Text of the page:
The story of Frank Soo needed to be told and credit to Susan Gardiner for doing so.
Gardiner clearly researched her subject exhaustively and provides great thoroughness regarding Soo’s career. We’re provided with extreme detail regarding goings on behind the scenes, specifically in relation to transfer dealings as well as plenty of newspaper articles. I felt that we didn’t quite get to know Soo as a person as much as I would’ve liked but that in itself is part of the story. I found his later years, when it was seemingly harder to know about his existence, particularly touching.
Should Soo’s international appearances count as full caps? Without doing further investigation but based on the information that Gardiner provided, retrospectively, they probably shouldn’t. Football’s hierarchy could possibly have avoided some of the compromises at the time and allowed them to be.
The Story of Frank Soo definitely merits a film and spreading the word of his achievements could serve as inspiration to young footballers (Or potential footballers) of Chinese origins. In fact, it could serve as inspiration regardless of ethnicity.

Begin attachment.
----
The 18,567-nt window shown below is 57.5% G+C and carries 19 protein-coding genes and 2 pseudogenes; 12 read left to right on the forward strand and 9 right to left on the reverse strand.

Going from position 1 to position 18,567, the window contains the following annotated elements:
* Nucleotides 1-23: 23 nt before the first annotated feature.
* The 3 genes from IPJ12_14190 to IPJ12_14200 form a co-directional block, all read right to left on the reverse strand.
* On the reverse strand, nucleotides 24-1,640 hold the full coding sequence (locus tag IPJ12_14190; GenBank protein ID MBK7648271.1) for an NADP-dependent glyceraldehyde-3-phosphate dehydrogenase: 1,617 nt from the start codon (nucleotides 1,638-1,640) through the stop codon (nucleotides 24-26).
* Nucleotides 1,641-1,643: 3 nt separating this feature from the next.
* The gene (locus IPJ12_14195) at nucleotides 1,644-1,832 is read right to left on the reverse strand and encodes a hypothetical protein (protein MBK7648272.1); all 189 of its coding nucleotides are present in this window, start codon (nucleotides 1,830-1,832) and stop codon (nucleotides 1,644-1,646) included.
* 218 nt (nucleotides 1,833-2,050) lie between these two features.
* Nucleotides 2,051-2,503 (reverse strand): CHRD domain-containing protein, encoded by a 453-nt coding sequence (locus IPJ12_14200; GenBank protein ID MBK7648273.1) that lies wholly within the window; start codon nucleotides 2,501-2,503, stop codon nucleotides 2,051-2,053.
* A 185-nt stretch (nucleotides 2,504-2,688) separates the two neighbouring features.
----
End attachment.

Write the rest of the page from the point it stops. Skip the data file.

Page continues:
Gardiner seems a little harsh on Stanley Matthews in my opinion. I don’t necessarily agree that he should’ve been expected to present Soo in great detail in any of his autobiographies. The book is also littered with typos almost exclusively found in the second half of the book. This has always been a bug bear of mine since my early days as a reader and a couple of horror shows in the first few books that I read. Surely enough proof reading could’ve been done to avoid this?! (If ever there was an invite to pick out my own errors!).
Still, The Story of Frank Soo is required reading and merits attention in English football today. Gardiner’s performance earns her a 7/10 rating.